Zero Days Out: Final Predictions

I did it! After a long layoff, PPFA has delivered on its promise of one post per day for the last week of the election. I’m not sure whether to say “You’re welcome” or “Sorry,” so I’ll just say: I’m so grateful to have you here.

But enough about me. Let’s talk about you. Let’s talk about the country. IT’S ELECTION DAY! You made it. The country has forged through a pandemic, social strife, and a Lakers NBA Championship just to get to this election, a process we should never take for granted. In the history of civilization, republican institutions are not the rule. They are the exception. In so many ways we lament our modern misfortunes, but in so many more ways we should remind ourselves how lucky we are to be alive right now.

Enough mushy stuff. You didn’t come here for mush. You came here for rock hard PPFA analysis. It’s now time to lock in predictions for Election Night 2020, even if we might not be able to check my work for days. This post will be split into three parts, the last of which will be the longest.

  1. Part I: the House of Representatives
  2. Part II: the Senate
  3. Part III: the Presidency

As you watch tonight, remember to keep handy yesterday’s post, where I walked you through poll closing times and the states to keep an eye on.

Okay, let’s do it — PPFA’s official 2020 prediction begins… NOW!

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One Day Out: Your 2020 Election Viewing Guide

Tomorrow, it ends. Or, rather, tomorrow is the beginning of the end. Or maybe it’s the end of the beginning? Who knows anymore.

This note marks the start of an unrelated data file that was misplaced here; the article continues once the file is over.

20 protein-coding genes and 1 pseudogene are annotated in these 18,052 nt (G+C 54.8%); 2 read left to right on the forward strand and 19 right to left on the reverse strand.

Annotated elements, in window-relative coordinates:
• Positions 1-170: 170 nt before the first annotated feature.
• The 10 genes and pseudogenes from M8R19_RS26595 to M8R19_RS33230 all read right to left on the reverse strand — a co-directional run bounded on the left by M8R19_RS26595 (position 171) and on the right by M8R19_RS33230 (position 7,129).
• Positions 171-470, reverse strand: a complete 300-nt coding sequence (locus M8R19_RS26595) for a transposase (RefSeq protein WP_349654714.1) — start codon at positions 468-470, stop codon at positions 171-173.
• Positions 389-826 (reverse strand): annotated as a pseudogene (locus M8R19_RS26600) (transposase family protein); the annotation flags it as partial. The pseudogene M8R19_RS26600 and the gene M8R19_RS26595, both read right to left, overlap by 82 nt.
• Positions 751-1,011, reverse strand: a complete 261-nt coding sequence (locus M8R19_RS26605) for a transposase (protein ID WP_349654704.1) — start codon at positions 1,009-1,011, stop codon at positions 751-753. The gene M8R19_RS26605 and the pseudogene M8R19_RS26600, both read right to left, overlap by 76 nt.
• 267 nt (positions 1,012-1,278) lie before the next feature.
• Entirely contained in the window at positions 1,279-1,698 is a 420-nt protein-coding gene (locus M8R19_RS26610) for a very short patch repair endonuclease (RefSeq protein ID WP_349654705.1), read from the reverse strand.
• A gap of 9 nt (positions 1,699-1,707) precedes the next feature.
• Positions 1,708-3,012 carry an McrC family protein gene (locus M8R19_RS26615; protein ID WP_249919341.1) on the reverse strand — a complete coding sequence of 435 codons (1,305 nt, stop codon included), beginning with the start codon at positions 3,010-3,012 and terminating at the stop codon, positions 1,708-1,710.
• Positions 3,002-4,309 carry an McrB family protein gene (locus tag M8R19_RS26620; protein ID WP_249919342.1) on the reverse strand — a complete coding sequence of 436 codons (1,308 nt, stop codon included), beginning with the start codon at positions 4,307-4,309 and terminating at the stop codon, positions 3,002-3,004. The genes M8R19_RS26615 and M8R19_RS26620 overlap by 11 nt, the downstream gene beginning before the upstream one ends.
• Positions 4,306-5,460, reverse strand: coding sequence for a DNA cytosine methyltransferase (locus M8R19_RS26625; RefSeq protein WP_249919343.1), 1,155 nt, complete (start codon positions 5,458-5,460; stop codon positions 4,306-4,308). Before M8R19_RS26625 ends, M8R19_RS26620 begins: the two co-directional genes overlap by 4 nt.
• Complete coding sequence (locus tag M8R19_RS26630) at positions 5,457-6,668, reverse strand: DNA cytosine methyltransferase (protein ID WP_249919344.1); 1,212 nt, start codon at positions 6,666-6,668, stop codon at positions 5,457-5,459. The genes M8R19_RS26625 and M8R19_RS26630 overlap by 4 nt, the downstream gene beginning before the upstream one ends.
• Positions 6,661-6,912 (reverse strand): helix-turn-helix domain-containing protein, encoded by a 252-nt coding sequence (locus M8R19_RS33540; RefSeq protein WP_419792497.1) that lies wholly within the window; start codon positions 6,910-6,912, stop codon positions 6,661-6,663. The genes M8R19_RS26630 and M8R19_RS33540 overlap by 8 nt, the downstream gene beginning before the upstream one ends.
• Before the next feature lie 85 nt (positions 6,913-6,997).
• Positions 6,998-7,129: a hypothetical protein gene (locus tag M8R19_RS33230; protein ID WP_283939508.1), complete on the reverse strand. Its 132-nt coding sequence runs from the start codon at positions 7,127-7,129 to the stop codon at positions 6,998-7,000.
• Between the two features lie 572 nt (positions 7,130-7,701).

Though days of counting ballots will ensue, we hope that tomorrow, by the wee hours, we’ll have enough hard data and projectable data to determine who will win the House, Senate, and presidency. But don’t hold your breath.

To best prepare you for the big night, I’d like to give you a viewing guide. (It is now my longest running gimmick. I did it four years ago on PPFA, and I did it four years before that for Construction Literary Magazine. My record is 1-1, which technically is with the margin of error of 2-0.) This viewing guide will highlight battlegrounds for control of the presidency and Senate (which will be highlighted in green). Though #AllStatesMatter, in an election year some states matter more than others.

When consuming election coverage, you’ll want to know the following:

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Six Days Out: The Race for the Presidency

Yesterday, I determined that the safest bet of this election was that the House of Representatives stays in Democratic hands. In contrast, I wouldn’t feel confident wagering on the the presidential and Senate results. Of the two, I feel more confident — or, that is, less unconfident — in the presidential race, so today it is on that race I’ll focus. Later this week, I’ll look at the scramble for the Senate.


The Presidency

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One Week Out: The Race for the House

(I’m back!) (For a week, anyway.)

In one week, we’ll have what we’ve traditionally called “Election Night.” However, as has become the theme of 2020, things will now be… different.